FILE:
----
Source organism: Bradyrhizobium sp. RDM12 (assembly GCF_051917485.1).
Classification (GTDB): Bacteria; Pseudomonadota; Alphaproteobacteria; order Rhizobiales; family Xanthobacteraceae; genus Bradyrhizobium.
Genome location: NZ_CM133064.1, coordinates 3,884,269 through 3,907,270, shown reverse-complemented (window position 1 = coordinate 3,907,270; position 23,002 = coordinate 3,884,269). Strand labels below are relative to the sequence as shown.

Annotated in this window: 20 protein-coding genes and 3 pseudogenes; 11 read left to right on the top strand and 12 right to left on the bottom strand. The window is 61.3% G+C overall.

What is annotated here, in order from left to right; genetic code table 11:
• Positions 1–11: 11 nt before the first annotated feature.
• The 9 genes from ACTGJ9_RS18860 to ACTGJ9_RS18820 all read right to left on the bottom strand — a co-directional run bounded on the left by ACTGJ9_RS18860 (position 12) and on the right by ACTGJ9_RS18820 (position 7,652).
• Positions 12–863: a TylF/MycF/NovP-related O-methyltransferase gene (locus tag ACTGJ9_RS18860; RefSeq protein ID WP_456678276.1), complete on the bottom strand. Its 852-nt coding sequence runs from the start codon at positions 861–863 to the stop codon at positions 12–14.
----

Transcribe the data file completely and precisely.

Source organism: Bradyrhizobium sp. RDM12 (assembly GCF_051917485.1).
Classification (GTDB): Bacteria; Pseudomonadota; Alphaproteobacteria; order Rhizobiales; family Xanthobacteraceae; genus Bradyrhizobium.
Genome location: NZ_CM133064.1, coordinates 3,884,269 through 3,907,270, shown reverse-complemented (window position 1 = coordinate 3,907,270; position 23,002 = coordinate 3,884,269). Strand labels below are relative to the sequence as shown.

Annotated in this window: 20 protein-coding genes and 3 pseudogenes; 11 read left to right on the top strand and 12 right to left on the bottom strand. The window is 61.3% G+C overall.

What is annotated here, in order from left to right; genetic code table 11:
• Positions 1–11: 11 nt before the first annotated feature.
• The 9 genes from ACTGJ9_RS18860 to ACTGJ9_RS18820 all read right to left on the bottom strand — a co-directional run bounded on the left by ACTGJ9_RS18860 (position 12) and on the right by ACTGJ9_RS18820 (position 7,652).
• Positions 12–863: a TylF/MycF/NovP-related O-methyltransferase gene (locus tag ACTGJ9_RS18860; RefSeq protein ID WP_456678276.1), complete on the bottom strand. Its 852-nt coding sequence runs from the start codon at positions 861–863 to the stop codon at positions 12–14.